In recent weeks, we’ve heard about power outages in China, Iran and elsewhere.
The Chinese government appears to be downplaying the situation, but in Iran, we know that the outages were caused by cyber-attacks. Now it appears that the same could happen in the United States.
But the threat is to more than just our power infrastructure, but to military assets as well.
In July of last year, a modified drone crashed near a power substation in Pennsylvania. The drone was a commercial model readily available to the public for about $1,600. It had been stripped of identifying markers, including the camera and memory card. But it was also fitted with a piece of copper wire supported by a pair of tethers.
Virtually ignored by the media and by the relevant authorities for over a year, the incident has now garnered the attention of the Department of Homeland Security (DHS). Their statement claims that the drone was “[…] likely used to target energy infrastructure.”
This statement is only a rehashing of what the few reports released last year on the incident had already made clear, and DHS appears to know no more than we did at that time.
DHS said that the release of the bulletin was done to raise awareness among law enforcement on the possibility of commercial drone craft being used to damage electrical infrastructure.
Images of the drone reveal that the modification was extremely rudimentary. Two lengths of paracord were used to suspend about four feet of copper wire in a downward oriented arc, while the drone itself is rather expensive and sophisticated by civilian standards. The idea that a simple length of copper cord could seriously damage an electrical substation is dubious at best.
The principle is that the drone would cause a short circuit or a circuit overload, crippling the station. It might have damaged it, but the damage would be very limited compared to the real anti-power infrastructure owned and operated by the Pentagon.
The military-grade version of what we saw in Pennsylvania is called a “blackout bomb” or graphite bomb. These weapons release clusters of soda can-sized canisters on parachutes which deploy conductive webbing over power grids. This technology was used widely in Iraq during the first Gulf War. It was also used by NATO against Yugoslavian forces in 1999.
In Yugoslavia, engineers were able to get their power grid back up and running just one day after NATO’s use of the graphite bombs. The U.S. military’s use of the weapons in Iraq was much more effective, reducing the power stations to charred skeletons. The main reason weapons like this are able to work is the fact that few long-distance power lines are insulated. This means laying a conductive wire across more than one of them can cause damage.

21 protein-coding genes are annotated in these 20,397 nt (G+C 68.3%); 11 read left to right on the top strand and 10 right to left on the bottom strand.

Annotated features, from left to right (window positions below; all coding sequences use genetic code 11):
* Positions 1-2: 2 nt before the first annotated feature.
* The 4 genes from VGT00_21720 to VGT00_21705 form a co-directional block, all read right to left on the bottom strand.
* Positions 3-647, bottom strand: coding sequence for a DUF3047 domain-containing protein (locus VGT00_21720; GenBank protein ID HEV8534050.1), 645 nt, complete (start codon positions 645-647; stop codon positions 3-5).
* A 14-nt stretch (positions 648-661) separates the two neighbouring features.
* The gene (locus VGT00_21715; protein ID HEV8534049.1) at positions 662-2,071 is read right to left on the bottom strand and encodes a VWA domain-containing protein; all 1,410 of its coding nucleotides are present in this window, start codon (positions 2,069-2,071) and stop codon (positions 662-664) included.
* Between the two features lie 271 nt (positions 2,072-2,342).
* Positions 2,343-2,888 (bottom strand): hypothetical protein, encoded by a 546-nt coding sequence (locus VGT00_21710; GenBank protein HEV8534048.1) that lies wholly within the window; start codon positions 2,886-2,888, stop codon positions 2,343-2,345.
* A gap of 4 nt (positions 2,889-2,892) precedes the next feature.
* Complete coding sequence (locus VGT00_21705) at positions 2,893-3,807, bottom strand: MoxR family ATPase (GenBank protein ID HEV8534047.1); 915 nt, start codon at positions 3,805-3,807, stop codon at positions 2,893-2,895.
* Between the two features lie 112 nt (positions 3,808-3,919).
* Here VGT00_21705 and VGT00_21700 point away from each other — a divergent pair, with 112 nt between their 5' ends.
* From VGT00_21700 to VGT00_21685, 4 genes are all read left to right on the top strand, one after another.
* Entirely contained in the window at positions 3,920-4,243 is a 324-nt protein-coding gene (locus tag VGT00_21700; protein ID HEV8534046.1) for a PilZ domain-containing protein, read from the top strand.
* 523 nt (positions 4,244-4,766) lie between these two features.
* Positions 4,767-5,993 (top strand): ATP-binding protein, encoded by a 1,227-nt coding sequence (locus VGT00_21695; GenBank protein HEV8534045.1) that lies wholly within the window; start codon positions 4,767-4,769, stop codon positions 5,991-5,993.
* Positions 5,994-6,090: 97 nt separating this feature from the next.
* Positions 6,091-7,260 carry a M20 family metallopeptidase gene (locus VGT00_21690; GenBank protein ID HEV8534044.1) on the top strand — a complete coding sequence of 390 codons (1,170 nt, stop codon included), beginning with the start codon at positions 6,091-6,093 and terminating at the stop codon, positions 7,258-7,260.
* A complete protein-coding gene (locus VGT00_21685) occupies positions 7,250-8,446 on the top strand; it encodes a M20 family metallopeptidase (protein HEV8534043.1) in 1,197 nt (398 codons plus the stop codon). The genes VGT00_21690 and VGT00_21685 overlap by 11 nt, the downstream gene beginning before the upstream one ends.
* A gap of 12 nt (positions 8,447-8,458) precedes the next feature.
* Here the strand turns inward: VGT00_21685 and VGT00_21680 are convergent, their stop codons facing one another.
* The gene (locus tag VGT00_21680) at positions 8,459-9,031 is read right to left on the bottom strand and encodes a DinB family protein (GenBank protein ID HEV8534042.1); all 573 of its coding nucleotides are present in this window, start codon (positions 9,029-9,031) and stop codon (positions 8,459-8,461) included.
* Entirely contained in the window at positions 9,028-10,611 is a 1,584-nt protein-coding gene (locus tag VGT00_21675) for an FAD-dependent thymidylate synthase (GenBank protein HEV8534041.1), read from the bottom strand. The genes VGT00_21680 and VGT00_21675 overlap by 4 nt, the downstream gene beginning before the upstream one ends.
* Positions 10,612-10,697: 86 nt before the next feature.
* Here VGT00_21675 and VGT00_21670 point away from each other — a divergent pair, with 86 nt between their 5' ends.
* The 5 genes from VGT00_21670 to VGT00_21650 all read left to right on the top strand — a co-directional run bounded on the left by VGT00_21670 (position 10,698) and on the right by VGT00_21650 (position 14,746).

But the real drone threat to American infrastructure has not even been discussed.
A Freedom of Information Act (FOIA) request led to the release of the results of a research group known as the Scientific Coalition for Unidentified Aerial Phenomena Studies. The group reports that between 2015-2019, as many as 54 incidents were recorded of drones coming close to storage units at nuclear power facilities. In 2020, the group reported that a group of four drone aircraft flew over the largest power station in the United States, the Arizona Palo Verde Generating Station.
In the incident, Palo Verde Station security was unable to stop the four drones which should have been able to collect photos of the plant as well as assess the ability of security to respond. Authorities do not know who was responsible for the flyover to this day.
Sputnik reported earlier this year that drones deployed by unknown actors have conducted nighttime flights over U.S. Navy destroyers near a strategically sensitive training location among the California Channel Islands. A FOIA report says that six drones were able to intercept and maneuver around the ships while the ships were moving in the dark of night.
Small drone aircraft have been used successfully by guerrilla armies in both Libya and Yemen as explosive delivery systems. These types of weapons are difficult to track to their source, and they are difficult for even preferred fighters to respond to.
Indeed, commercial drone aircraft can be less expensive and more capable than a shoulder-mounted missile, the weapon that successfully won a ground-to-air war for the Afghans against Russian gunships in the 1980s.
Stay safe, Americans. And get prepared if you’re not already.
I honestly don’t see our power grid lasting too much longer.
This could either be a real story, or a planted “story” to give the Globalists an excuse to take out the country’s electricity. You know, for more of that depopulation stuff that they like so much, as well as taking Americans into the “road warrior” days that they write about in their white papers.
Either way, make sure you’re prepared.